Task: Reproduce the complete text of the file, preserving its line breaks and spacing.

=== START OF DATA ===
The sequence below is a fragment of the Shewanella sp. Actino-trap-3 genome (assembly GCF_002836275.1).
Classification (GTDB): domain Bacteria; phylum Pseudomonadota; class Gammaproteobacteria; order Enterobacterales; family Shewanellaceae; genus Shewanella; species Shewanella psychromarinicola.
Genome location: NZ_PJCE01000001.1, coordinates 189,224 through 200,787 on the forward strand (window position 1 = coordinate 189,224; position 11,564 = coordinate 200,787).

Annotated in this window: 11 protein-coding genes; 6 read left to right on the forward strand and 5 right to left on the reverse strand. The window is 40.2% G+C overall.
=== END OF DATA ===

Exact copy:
The sequence below is a fragment of the Shewanella sp. Actino-trap-3 genome (assembly GCF_002836275.1).
Classification (GTDB): domain Bacteria; phylum Pseudomonadota; class Gammaproteobacteria; order Enterobacterales; family Shewanellaceae; genus Shewanella; species Shewanella psychromarinicola.
Genome location: NZ_PJCE01000001.1, coordinates 189,224 through 200,787 on the forward strand (window position 1 = coordinate 189,224; position 11,564 = coordinate 200,787).

Annotated in this window: 11 protein-coding genes; 6 read left to right on the forward strand and 5 right to left on the reverse strand. The window is 40.2% G+C overall.